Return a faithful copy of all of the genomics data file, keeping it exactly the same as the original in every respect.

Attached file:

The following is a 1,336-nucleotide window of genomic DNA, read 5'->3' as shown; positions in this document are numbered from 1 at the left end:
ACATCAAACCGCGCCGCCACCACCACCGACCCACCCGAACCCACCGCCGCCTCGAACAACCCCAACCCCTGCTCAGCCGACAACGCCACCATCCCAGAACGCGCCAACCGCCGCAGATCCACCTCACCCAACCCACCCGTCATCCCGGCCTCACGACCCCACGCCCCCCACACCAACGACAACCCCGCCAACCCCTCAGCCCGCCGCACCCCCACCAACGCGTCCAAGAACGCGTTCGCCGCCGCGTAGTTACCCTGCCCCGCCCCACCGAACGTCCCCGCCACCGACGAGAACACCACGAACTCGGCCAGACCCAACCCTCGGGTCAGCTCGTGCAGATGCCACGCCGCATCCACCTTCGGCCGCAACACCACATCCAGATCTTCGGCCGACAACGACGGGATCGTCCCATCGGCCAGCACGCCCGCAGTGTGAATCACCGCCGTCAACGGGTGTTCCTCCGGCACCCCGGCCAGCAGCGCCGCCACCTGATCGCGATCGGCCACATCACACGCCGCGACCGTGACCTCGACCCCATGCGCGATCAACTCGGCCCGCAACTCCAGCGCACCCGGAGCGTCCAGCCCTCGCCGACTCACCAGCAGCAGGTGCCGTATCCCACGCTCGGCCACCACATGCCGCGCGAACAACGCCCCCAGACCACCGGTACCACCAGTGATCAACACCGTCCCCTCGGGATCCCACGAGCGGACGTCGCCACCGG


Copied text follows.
The following is a 1,336-nucleotide window of genomic DNA, read 5'->3' as shown; positions in this document are numbered from 1 at the left end:
ACATCAAACCGCGCCGCCACCACCACCGACCCACCCGAACCCACCGCCGCCTCGAACAACCCCAACCCCTGCTCAGCCGACAACGCCACCATCCCAGAACGCGCCAACCGCCGCAGATCCACCTCACCCAACCCACCCGTCATCCCGGCCTCACGACCCCACGCCCCCCACACCAACGACAACCCCGCCAACCCCTCAGCCCGCCGCACCCCCACCAACGCGTCCAAGAACGCGTTCGCCGCCGCGTAGTTACCCTGCCCCGCCCCACCGAACGTCCCCGCCACCGACGAGAACACCACGAACTCGGCCAGACCCAACCCTCGGGTCAGCTCGTGCAGATGCCACGCCGCATCCACCTTCGGCCGCAACACCACATCCAGATCTTCGGCCGACAACGACGGGATCGTCCCATCGGCCAGCACGCCCGCAGTGTGAATCACCGCCGTCAACGGGTGTTCCTCCGGCACCCCGGCCAGCAGCGCCGCCACCTGATCGCGATCGGCCACATCACACGCCGCGACCGTGACCTCGACCCCATGCGCGATCAACTCGGCCCGCAACTCCAGCGCACCCGGAGCGTCCAGCCCTCGCCGACTCACCAGCAGCAGGTGCCGTATCCCACGCTCGGCCACCACATGCCGCGCGAACAACGCCCCCAGACCACCGGTACCACCAGTGATCAACACCGTCCCCTCGGGATCCCACGAGCGGACGTCGCCACCGG